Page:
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Correa, like Gary Sanchez, got off the mat after a slow start and is now producing as expected, trailing only Didi Gregorius, who joins the ranks of the somewhat popular. I’m going to start a Go Fund Me page for fantasy owners who want me to breathe life back into players by having me talk about how terrible they are. It sure worked for Trea Turner last week.

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Trevor Story is my favorite add of this group for this upcoming week. Story is an ideal fourth shortstop if you can spare to lose a little flexibility at other positions. As mentioned earlier, Colorado has a six-game home week coming up. It is their first such week of the season and will not be their last. If you want a little more consistency, Xander Bogaerts is your man. He started out red-hot before getting injured. He returned last week and scored 18 points in his first three games back in the lineup. He should easily be a top-10 shortstop going forward. 

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Wednesday’s breakout is why you usually have to keep guys like Giancarlo Stanton in the lineup. The only thing worse than playing a slumping star is sitting him when he regains his form. The rest of the studs have been great all month. This group includes Mookie Betts, who already has a pair of three-homer efforts this season. I guesstimated on Twitter last week that Acuna’s ownership would be about 50 percent this week. It is already up to 57 percent overall and 77 percent in the Top 100. Jump on before it’s too late. Benintendi is the most popular and worst of Boston’s incredible outfield group. If only there was a player or two in his range who you could replace him with…

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I wasn’t referring to Tommy Pham specifically, but he fits the bill as well. Pham does a little bit of everything, and so far he’s doing most of it better than Benintendi. But the player I was referring to is A.J. Pollock. Each weekend, I think about adding a lot of players. But this past weekend, I really thought about adding A.J. Pollock. Ultimately, I did not. I went to sleep Monday night pretty tired from the weekend. When I woke up on Tuesday, I saw a highlight of A.J. Pollock hitting his ninth home run of the year. I thought it was strange because I could have sworn he had six home runs, not eight. And I was right. He hit his seventh, eighth, AND ninth home runs of the year on Monday night. I immediately started punching myself in the face, a move Ken Giles would unceremoniously steal from me and make famous just hours later. I see you, Ken Giles. Pollock is not going to end the season with 50 homers, but he doesn’t have to in order to be a good play here. I do not love his schedule next week, but he should obviously be given strong consideration. Kevin Pillar is similar to Pollock in that they have a very well-rounded skillset but have disappointed before. I suspect Pillar will continue to fly under the radar and can be a very good source of production as well. Nick Markakis is the antithesis of a typical Points player, but he is in the middle of a very potent lineup and could rack up over 100 RBI and hit .300.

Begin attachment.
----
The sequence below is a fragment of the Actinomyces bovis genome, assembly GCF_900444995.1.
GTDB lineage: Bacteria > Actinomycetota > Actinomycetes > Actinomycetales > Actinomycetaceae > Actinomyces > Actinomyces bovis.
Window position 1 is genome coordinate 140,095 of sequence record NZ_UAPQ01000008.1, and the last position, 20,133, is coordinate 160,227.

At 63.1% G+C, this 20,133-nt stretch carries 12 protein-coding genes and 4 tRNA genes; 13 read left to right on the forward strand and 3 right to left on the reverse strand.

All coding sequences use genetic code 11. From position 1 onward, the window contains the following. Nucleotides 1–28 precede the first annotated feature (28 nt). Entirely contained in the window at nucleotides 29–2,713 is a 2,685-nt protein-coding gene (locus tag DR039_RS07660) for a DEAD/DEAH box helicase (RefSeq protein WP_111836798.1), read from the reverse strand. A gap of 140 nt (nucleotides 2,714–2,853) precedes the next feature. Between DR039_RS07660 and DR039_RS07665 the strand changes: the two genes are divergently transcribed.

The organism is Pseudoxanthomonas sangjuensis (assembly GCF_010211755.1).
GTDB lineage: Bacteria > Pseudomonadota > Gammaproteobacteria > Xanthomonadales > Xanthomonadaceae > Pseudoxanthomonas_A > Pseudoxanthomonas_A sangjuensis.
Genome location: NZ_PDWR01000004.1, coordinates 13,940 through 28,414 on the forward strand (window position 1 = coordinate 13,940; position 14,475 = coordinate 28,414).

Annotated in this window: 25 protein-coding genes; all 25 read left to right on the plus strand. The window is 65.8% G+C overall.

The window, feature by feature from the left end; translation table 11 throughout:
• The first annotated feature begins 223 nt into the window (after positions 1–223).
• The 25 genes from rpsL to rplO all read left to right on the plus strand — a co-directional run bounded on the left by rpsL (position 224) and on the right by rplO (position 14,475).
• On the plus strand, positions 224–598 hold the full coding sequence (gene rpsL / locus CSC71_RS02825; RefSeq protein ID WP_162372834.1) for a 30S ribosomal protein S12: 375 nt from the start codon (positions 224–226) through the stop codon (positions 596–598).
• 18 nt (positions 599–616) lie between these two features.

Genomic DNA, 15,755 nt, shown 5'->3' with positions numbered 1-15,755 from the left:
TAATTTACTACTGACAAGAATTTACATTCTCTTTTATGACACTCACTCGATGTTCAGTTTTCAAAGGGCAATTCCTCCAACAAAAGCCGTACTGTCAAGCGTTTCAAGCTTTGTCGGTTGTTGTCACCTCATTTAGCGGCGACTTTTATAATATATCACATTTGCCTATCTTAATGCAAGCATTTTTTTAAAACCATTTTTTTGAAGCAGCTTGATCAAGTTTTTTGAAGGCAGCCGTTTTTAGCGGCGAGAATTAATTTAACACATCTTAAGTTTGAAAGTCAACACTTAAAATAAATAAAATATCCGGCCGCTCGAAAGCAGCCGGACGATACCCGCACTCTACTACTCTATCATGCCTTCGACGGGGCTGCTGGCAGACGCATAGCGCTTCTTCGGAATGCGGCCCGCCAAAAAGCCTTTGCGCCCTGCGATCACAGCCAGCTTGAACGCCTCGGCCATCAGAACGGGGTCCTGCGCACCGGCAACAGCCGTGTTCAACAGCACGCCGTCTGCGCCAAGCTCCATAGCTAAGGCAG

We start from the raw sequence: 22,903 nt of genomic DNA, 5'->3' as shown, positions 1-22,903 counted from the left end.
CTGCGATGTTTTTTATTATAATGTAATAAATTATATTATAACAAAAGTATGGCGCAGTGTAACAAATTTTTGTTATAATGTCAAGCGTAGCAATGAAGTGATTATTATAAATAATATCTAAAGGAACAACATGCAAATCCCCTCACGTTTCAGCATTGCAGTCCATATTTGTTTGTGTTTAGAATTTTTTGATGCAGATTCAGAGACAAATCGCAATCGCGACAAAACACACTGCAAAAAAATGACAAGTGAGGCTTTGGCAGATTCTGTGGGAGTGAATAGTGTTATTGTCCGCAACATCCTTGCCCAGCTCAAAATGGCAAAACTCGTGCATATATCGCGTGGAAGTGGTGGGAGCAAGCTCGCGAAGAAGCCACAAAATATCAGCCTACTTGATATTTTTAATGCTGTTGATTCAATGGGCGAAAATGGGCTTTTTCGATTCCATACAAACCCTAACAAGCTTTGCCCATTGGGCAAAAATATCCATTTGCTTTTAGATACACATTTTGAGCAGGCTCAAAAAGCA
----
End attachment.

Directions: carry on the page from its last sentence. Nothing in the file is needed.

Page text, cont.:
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As you can see, there are a ton of pitchers who are highly owned, either overall, among the Top-100, or both. Many of them are pitching twice this week or are pitching twice next week. This has the potential to impact the standings quite a bit over the next ten days. It might be better to wait a week and see how the standings shake out between now and then rather than pick up a middling option this week.

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As of this writing, there are not a lot of pitchers who are not on this list that I recommend for next week. A lot of the scheduled two-start options are not worthy of a New Player Claim, especially for those of us who have been less than judicious with claims so far. I think the best roster suggestion I can up with is claiming Dylan Bundy or James Paxton for a Mike Clevinger, for example. Those are the sort of moves that are fine in and of themselves, but you don’t want to play for May. If you run out of New Player Claims by the All-Star Break, it will be tough to compete for the remainder of the season.

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Some new players join this group this week, and with good reason. Brad Hand, Brandon Morrow, and Brad Boxberger have all performed nicely thus far in 2018, Hand’s Monday blown save not withstanding. I would caution against Hand long-term, though. The Padres seem to be in rebuilding mode, and I would imagine that involves trading Hand to a contender at some point, likely in a setup role. I still do not fully trust Boxberger, but he has been solid and the Diamondbacks are for real. I may just end up dying on that sword.

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I know I have been talking about going easy on the claims and all that, but Diaz is hands down the best replacement for someone who just lost Kenyan Middleton. Salary be damned. I’m 94 percent sure Diaz will now blow a save either Wednesday or Thursday thanks to my ringing endorsement.